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AI puts threats in the can
18 October 2019
Metal and glass packaging maker Ardagh Group finds and stops hidden attackers
The Ardagh Group makes metal and glass packaging for the world’s biggest brands. It’s a leader in sustainable business, and the company has grown rapidly in the last several years. It produces 35 billion containers a year for food, beverages, spirits and pharmaceuticals.
The Ardagh Group operates more than 100 metal and glass manufacturing facilities in 22 countries. As a highly distributed company, the Ardagh Group is both agile and efficient, but its reach also creates risk that must be managed.
“Our challenges are geographical,” says David Whelan, group IT director at the Ardagh Group. The Ardagh Group network is well-secured – firewalled, protected against intrusions, and highly segmented. Endpoints are protected. Threat intelligence provides advanced warning. But in an era where mobile and cloud have shattered perimeter defenses and sensitive information is spread across the world, traditional security is not enough. The IT security team needs clear visibility into in-progress attacks that have slipped past its well-crafted defenses.
“If someone has access to one of our workstations in London, they might as well be in the head office in Dublin,” Whelan says. “The network is highly segmented, but employees also have necessary access to shared applications and services.”
Cloud apps further complicate cybersecurity. “Moving to Office 365 creates a different set of challenges,” he says. “You don’t have the same visibility that you do on your own network. It’s no longer within your direct control to see risk.”
AI-powered threat hunting
AI-powered threat hunting Automation and AI are critical for cybersecurity, contends Whelan. “If there are automated techniques in an attack, you must automate your defenses,” he says.
Whelan and his team conducted a proof-of-concept test of the Cognito threat-detection and hunting platform from Vectra. The test, which coincidentally took place during the 2018 World Cup, quickly proved the value of Cognito.
“Cognito identified anomalous traffic, where 10 IP addresses visited the same website at the same time,” says Whelan. “It was harmless, but it really showed us the value of Cognito.”
Powered by AI, Cognito automates the real-time detection of hidden attackers in cloud and data center workloads and in user and internet-of-things devices. Cognito instantly triages detected threats across the Ardagh Group global network, correlates them to compromised host devices, and prioritizes attacks that pose the greatest risk. This high-fidelity visibility enables the security team to respond quickly and decisively to threats.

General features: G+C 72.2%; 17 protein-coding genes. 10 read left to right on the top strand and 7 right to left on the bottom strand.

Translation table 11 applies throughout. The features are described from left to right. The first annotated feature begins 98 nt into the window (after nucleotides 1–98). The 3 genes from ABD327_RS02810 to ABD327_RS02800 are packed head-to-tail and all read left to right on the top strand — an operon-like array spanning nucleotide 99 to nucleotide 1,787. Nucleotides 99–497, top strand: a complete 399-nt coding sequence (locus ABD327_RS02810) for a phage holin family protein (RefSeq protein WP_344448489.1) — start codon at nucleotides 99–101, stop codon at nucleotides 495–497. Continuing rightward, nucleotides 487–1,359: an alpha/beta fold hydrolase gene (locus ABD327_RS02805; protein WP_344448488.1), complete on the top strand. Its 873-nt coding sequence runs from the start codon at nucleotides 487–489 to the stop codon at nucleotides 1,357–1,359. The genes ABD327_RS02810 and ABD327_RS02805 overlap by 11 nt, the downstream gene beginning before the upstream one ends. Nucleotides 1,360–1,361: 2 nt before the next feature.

“When Cognito detects a threat, we’re able to identify where it is and determine how to best respond quickly,” says Whelan.
Follow the money
The manufacturing industry is a favorite target for cybercriminals. Intellectual property, trade secrets and human resources information are alluring, and the steady flow of business with suppliers and customers can result in a big payoff.
“Every attack we’ve seen involved an attempt to steal,” says Whelan. “Rerouting a single invoice between us and our customer could result in the loss of millions of euros.” says Whelan. “It’s not surprising that every attack we’ve seen involved an attempt to steal.
“We have controls that ensure invoices are approved and bank account details aren’t modified, but we also need to make sure that someone can’t access that data through a different path and make changes; that’s where Cognito steps in.”
For a company with €8.6 billion in revenue, a single compromised invoice might be a drop in the bucket. But hackers also raise the risks of reputational damage and supply-chain attacks, which could cause more complex, long-term consequences.
“Cognito offers a better way of identifying if an attacker got past Stage 1,” says Whelan. “If someone is determined to get in, they will. But with Cognito, we can stop threats before they cause damage.”
Know what’s normal
“Cognito allows us to better understand the patterns of our network behaviour,” says Whelan. “This has given us the confidence that we would identify potential attacker behaviour in real-time.”
For example, suppose a senior manager from the Netherlands office regularly comes to the Dublin office, and Cognito identifies the server connections as unusual. “Cognito ignores normal network traffic and instead focuses on exposing potential attacker behaviours,” he says.
Cognito provides this real-time visibility by extracting the metadata from packets, rather than performing deep packet inspection. This enables protection without prying and without performance penalties associated with deep packet inspection. That’s very important at the Ardagh Group.
“We have a very strong history of data privacy,” says Whelan. The company must comply with the General Data Protection Regulation, European Works Council, and many other national and international data privacy laws.
“Cognito is non-intrusive,” he says. “It collects and examines network metadata for attacker behaviors instead of tracking users.
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